So I thought I wanted to analyse this shifting poem of images, not in colour but in two-tone, a kind of harsh minimal vocabulary like a cartoon, sometimes violent like a cartoon, always moving.  So I sat down to follow these credits carefully on the screen of a laptop, stopping the action looking for stills which would make good illustrations, and found that none of them would.  When you stopped the frames, the life went out of them.  On top of that, they were all in widescreen, a weird invention of the 1950s or 60s when cinema was locked in a death clasp with television and had to find visual effects TV couldn’t duplicate.  By now TV screens are all widescreens of a kind and have lost their own battles with later sorts of display.

Some of Saul Bass’s most radical shake-ups make letters and words into beings or at least give them a kind of mechanical life.  I wonder if the designers were consciously harking back to when writing was pictures.  They brought about a poetic condensation of the two or three hours of material expanded and diversified in the film into 2 or 3 minutes of action drawn by the hand of the designer and projected at a speed or speeds that challenged the eye to follow it.  By comparison, the film that came immediately after seemed delightfully, impossibly old fashioned.

Moral: The antidote to a long work is a short one (and vice versa).

Beardsley the modernist

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The big Beardsley exhibition at Tate Britain was the first major exhibition that the virus kept me from visiting, and I got the idea that, using Linda Zatlin’s catalogue raisonné, I could stage a more comprehensive exhibition at home.  So I buried myself in her giant volumes and saw a lot I hadn’t seen before.  That was five months ago. Now the library has finally recalled Zatlin and sent me back to the topic from March.

Beardsley the Modernist, Beardsley the Pornographer, Beardsley the Puritan, Beardsley the Decadent, Beardsley the Teller-of-Stories or Beardsley the Burier of Secrets.

These strange appliances that continually recur, they must mean something else, because they are so exaggerated. Impossibly spindly candles burning away above the characters’ heads, consuming their own substance without end. They must be emblems of the temporary in spite of their inhuman stiffness and their appearance in phalanxes of three, impossibly near each other.   Beardsley learned that he had consumption, the nineteenth century name for tuberculosis, when he was seven.   He died eighteen years later in the South of France, a Catholic convert who sent desperate pleas home to burn his wicked work, which his friend and publisher disobeyed.   His room in France was a shrine to Mantegna above all, one of the most secular of classicists. His religious pictures are feeble. His favourite Gospel story, Salome’s unsatisfied passion for a saint she couldn’t corrupt (until death did it for her) was a favourite with Symbolists, who wrenched it away from the very idea of abstention. Beardsley’s drawings purporting to illustrate Oscar Wilde’s play, several of them completely re-thought to outwit censorship, had been calmed down perhaps, but were still lewd, if less directly.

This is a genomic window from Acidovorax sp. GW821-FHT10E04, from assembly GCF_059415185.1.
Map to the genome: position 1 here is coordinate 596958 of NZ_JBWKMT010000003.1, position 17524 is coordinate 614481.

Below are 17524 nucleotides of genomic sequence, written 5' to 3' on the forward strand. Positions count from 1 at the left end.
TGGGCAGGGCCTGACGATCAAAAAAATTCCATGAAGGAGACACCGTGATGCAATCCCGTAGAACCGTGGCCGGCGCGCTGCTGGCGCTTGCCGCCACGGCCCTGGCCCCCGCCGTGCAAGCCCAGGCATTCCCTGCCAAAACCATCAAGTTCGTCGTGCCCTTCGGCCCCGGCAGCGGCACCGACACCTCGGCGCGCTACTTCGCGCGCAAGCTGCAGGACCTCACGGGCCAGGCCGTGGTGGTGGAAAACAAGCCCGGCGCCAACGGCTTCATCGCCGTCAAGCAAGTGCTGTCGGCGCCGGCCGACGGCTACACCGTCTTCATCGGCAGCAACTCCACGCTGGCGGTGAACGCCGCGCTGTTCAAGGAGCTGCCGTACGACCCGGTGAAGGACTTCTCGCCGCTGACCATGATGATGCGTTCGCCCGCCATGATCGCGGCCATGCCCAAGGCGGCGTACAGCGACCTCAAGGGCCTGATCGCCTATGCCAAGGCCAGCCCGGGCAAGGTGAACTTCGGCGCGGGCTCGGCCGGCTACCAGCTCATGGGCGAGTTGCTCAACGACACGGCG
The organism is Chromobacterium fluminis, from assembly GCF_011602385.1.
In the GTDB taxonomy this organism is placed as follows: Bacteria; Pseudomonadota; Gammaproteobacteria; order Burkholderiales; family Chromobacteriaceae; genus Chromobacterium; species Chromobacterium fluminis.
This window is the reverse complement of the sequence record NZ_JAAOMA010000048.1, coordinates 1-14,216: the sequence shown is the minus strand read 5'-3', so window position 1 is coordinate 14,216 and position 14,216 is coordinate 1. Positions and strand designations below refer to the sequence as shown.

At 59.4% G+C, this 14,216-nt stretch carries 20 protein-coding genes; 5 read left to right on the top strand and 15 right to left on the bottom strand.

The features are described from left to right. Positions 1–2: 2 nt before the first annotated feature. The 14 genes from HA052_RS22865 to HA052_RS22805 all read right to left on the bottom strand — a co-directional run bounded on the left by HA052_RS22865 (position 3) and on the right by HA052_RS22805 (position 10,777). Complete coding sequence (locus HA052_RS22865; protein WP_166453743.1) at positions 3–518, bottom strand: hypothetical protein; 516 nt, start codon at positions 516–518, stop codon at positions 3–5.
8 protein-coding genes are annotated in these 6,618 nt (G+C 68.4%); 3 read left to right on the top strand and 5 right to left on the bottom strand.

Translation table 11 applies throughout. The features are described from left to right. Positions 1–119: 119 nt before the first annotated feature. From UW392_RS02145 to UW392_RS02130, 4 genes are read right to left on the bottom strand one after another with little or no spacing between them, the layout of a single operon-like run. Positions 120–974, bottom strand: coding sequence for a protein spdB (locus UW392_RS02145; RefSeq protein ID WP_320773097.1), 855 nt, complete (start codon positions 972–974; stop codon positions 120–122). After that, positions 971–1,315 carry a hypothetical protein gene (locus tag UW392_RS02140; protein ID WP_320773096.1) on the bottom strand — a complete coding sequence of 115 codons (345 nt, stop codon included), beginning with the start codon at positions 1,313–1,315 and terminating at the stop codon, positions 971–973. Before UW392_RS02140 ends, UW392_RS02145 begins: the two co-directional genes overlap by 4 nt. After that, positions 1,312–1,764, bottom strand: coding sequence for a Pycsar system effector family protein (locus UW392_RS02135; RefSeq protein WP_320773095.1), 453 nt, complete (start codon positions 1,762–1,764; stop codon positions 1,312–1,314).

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How can it be that this grisly, even necrophiliac subject pushes Beardsley towards a purely two-dimensional abstraction?   One of his most revealing remarks, quoted by Linda Zatlin (who produced the invaluable catalogue raisonné) from an interview in the Boston Evening Transcript (previously familiar to me only via one of T. S. Eliot’s jokey early poems), was that his works were just as good when you turned them upside down.   Early abstractionists have described being pushed further by seeing their own designs upside down. Beardsley was trying to de-toxify his work with this suggestion and making a claim to seriousness for Art’s sake. I took him up on it and spent an inordinate amount of time holding Zatlin’s volumes upside down. This works better with some than with others. Seeing growth hanging down instead of sprouting up can be invigorating. Some of the temporal dislocations in Strauss or Debussy feel like musical phrases turned upside down to echo a character’s alienation.

Beardsley is a radical and perceptive theorist of line who realises what he is doing when he prescribes that you should maintain the same thickness of line both in foreground and background, rather than getting thinner as you go further away. It sounds like a narrow point, but he is discarding illusions of space for the realities of the picture plane.